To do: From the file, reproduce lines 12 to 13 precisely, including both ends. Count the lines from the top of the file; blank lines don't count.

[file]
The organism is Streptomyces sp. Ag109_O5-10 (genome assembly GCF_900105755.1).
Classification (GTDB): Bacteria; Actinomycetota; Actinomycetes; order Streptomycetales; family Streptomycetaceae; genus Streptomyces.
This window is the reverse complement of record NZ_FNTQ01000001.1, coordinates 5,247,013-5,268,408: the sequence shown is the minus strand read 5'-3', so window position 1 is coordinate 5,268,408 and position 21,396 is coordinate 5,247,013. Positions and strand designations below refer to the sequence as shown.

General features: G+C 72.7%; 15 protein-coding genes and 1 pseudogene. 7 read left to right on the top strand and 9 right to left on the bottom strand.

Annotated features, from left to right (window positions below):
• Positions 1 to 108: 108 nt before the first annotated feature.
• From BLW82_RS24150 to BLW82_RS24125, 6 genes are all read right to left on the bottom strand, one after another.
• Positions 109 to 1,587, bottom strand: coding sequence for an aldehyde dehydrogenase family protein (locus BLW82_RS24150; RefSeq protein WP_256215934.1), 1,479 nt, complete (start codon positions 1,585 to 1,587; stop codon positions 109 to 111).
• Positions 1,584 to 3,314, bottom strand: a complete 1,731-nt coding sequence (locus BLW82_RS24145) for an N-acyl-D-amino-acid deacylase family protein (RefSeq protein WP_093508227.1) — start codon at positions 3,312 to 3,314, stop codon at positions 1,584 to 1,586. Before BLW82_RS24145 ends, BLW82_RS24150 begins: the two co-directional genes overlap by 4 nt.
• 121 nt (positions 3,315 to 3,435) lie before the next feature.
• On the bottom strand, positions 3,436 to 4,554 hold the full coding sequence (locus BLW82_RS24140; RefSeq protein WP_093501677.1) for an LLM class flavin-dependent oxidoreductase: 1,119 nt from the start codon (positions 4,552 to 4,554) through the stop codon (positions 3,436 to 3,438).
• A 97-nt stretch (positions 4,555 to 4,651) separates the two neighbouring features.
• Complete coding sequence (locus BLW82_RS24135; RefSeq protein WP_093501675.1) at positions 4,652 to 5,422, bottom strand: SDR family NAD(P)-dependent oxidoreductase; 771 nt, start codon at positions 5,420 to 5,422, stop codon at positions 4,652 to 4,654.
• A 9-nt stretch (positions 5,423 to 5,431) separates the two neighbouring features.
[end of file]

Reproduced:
• A 97-nt stretch (positions 4,555 to 4,651) separates the two neighbouring features.
• Complete coding sequence (locus BLW82_RS24135; RefSeq protein WP_093501675.1) at positions 4,652 to 5,422, bottom strand: SDR family NAD(P)-dependent oxidoreductase; 771 nt, start codon at positions 5,420 to 5,422, stop codon at positions 4,652 to 4,654.